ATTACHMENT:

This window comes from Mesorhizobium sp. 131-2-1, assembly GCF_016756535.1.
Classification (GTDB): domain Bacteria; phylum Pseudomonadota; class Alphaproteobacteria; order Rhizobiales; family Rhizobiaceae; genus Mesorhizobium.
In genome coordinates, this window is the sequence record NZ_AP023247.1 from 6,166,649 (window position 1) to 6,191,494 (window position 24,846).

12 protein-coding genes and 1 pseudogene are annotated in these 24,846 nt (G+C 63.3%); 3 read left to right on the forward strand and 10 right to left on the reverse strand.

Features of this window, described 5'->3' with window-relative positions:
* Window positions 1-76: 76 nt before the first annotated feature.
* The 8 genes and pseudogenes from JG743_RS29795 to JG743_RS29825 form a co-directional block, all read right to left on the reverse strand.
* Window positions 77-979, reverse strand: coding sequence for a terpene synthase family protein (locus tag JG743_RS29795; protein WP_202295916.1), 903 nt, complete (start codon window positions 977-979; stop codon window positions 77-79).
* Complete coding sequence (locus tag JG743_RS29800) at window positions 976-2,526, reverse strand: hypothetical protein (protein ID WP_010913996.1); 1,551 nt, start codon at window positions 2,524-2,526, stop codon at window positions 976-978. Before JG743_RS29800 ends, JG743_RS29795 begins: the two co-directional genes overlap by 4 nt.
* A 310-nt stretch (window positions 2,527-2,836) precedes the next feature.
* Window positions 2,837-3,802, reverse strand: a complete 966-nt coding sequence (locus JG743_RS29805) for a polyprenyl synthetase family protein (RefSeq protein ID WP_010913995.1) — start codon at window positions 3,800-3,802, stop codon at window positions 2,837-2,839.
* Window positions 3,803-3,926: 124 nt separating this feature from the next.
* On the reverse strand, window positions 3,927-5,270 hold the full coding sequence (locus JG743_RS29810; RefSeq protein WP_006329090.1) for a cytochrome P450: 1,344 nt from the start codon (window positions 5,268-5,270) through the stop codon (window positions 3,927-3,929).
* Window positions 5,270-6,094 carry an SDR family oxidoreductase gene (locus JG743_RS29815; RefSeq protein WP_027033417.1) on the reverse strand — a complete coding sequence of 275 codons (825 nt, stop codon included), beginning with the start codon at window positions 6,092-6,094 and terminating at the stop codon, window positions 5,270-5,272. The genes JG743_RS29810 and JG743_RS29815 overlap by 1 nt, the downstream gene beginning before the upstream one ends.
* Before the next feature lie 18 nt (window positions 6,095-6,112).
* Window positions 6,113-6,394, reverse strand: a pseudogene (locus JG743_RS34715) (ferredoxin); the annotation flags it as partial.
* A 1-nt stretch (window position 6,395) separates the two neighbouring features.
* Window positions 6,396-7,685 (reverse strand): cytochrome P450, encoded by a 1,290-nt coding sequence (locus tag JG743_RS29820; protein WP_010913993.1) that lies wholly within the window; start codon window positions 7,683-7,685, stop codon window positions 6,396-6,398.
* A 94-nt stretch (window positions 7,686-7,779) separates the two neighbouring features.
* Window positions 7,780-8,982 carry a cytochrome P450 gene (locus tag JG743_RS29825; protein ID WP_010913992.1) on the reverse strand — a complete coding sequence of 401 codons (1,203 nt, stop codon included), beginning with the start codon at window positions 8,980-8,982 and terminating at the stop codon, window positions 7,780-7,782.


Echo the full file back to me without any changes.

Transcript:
This window comes from Mesorhizobium sp. 131-2-1, assembly GCF_016756535.1.
Classification (GTDB): domain Bacteria; phylum Pseudomonadota; class Alphaproteobacteria; order Rhizobiales; family Rhizobiaceae; genus Mesorhizobium.
In genome coordinates, this window is the sequence record NZ_AP023247.1 from 6,166,649 (window position 1) to 6,191,494 (window position 24,846).

12 protein-coding genes and 1 pseudogene are annotated in these 24,846 nt (G+C 63.3%); 3 read left to right on the forward strand and 10 right to left on the reverse strand.

Features of this window, described 5'->3' with window-relative positions:
* Window positions 1-76: 76 nt before the first annotated feature.
* The 8 genes and pseudogenes from JG743_RS29795 to JG743_RS29825 form a co-directional block, all read right to left on the reverse strand.
* Window positions 77-979, reverse strand: coding sequence for a terpene synthase family protein (locus tag JG743_RS29795; protein WP_202295916.1), 903 nt, complete (start codon window positions 977-979; stop codon window positions 77-79).
* Complete coding sequence (locus tag JG743_RS29800) at window positions 976-2,526, reverse strand: hypothetical protein (protein ID WP_010913996.1); 1,551 nt, start codon at window positions 2,524-2,526, stop codon at window positions 976-978. Before JG743_RS29800 ends, JG743_RS29795 begins: the two co-directional genes overlap by 4 nt.
* A 310-nt stretch (window positions 2,527-2,836) precedes the next feature.
* Window positions 2,837-3,802, reverse strand: a complete 966-nt coding sequence (locus JG743_RS29805) for a polyprenyl synthetase family protein (RefSeq protein ID WP_010913995.1) — start codon at window positions 3,800-3,802, stop codon at window positions 2,837-2,839.
* Window positions 3,803-3,926: 124 nt separating this feature from the next.
* On the reverse strand, window positions 3,927-5,270 hold the full coding sequence (locus JG743_RS29810; RefSeq protein WP_006329090.1) for a cytochrome P450: 1,344 nt from the start codon (window positions 5,268-5,270) through the stop codon (window positions 3,927-3,929).
* Window positions 5,270-6,094 carry an SDR family oxidoreductase gene (locus JG743_RS29815; RefSeq protein WP_027033417.1) on the reverse strand — a complete coding sequence of 275 codons (825 nt, stop codon included), beginning with the start codon at window positions 6,092-6,094 and terminating at the stop codon, window positions 5,270-5,272. The genes JG743_RS29810 and JG743_RS29815 overlap by 1 nt, the downstream gene beginning before the upstream one ends.
* Before the next feature lie 18 nt (window positions 6,095-6,112).
* Window positions 6,113-6,394, reverse strand: a pseudogene (locus JG743_RS34715) (ferredoxin); the annotation flags it as partial.
* A 1-nt stretch (window position 6,395) separates the two neighbouring features.
* Window positions 6,396-7,685 (reverse strand): cytochrome P450, encoded by a 1,290-nt coding sequence (locus tag JG743_RS29820; protein WP_010913993.1) that lies wholly within the window; start codon window positions 7,683-7,685, stop codon window positions 6,396-6,398.
* A 94-nt stretch (window positions 7,686-7,779) separates the two neighbouring features.
* Window positions 7,780-8,982 carry a cytochrome P450 gene (locus tag JG743_RS29825; protein ID WP_010913992.1) on the reverse strand — a complete coding sequence of 401 codons (1,203 nt, stop codon included), beginning with the start codon at window positions 8,980-8,982 and terminating at the stop codon, window positions 7,780-7,782.